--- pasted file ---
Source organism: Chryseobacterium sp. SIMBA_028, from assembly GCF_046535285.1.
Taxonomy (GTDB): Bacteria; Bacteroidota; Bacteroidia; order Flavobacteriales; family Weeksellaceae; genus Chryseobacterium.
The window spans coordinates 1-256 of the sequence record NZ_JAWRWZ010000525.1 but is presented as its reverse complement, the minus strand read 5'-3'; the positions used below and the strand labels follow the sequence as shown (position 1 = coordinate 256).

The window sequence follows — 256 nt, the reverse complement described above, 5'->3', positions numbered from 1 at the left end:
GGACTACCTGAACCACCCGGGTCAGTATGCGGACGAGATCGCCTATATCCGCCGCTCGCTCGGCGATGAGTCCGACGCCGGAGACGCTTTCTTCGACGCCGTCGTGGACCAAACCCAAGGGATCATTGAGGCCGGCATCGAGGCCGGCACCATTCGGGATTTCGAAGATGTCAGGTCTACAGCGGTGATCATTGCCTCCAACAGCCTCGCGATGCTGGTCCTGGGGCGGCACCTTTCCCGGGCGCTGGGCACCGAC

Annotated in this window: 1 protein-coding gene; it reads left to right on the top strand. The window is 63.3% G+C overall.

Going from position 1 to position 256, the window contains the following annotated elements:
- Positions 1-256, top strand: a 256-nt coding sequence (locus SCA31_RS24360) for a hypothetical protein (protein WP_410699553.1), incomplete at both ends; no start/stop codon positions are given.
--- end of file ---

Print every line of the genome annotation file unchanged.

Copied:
Source organism: Chryseobacterium sp. SIMBA_028, from assembly GCF_046535285.1.
Taxonomy (GTDB): Bacteria; Bacteroidota; Bacteroidia; order Flavobacteriales; family Weeksellaceae; genus Chryseobacterium.
The window spans coordinates 1-256 of the sequence record NZ_JAWRWZ010000525.1 but is presented as its reverse complement, the minus strand read 5'-3'; the positions used below and the strand labels follow the sequence as shown (position 1 = coordinate 256).

The window sequence follows — 256 nt, the reverse complement described above, 5'->3', positions numbered from 1 at the left end:
GGACTACCTGAACCACCCGGGTCAGTATGCGGACGAGATCGCCTATATCCGCCGCTCGCTCGGCGATGAGTCCGACGCCGGAGACGCTTTCTTCGACGCCGTCGTGGACCAAACCCAAGGGATCATTGAGGCCGGCATCGAGGCCGGCACCATTCGGGATTTCGAAGATGTCAGGTCTACAGCGGTGATCATTGCCTCCAACAGCCTCGCGATGCTGGTCCTGGGGCGGCACCTTTCCCGGGCGCTGGGCACCGAC

Annotated in this window: 1 protein-coding gene; it reads left to right on the top strand. The window is 63.3% G+C overall.

Going from position 1 to position 256, the window contains the following annotated elements:
- Positions 1-256, top strand: a 256-nt coding sequence (locus SCA31_RS24360) for a hypothetical protein (protein WP_410699553.1), incomplete at both ends; no start/stop codon positions are given.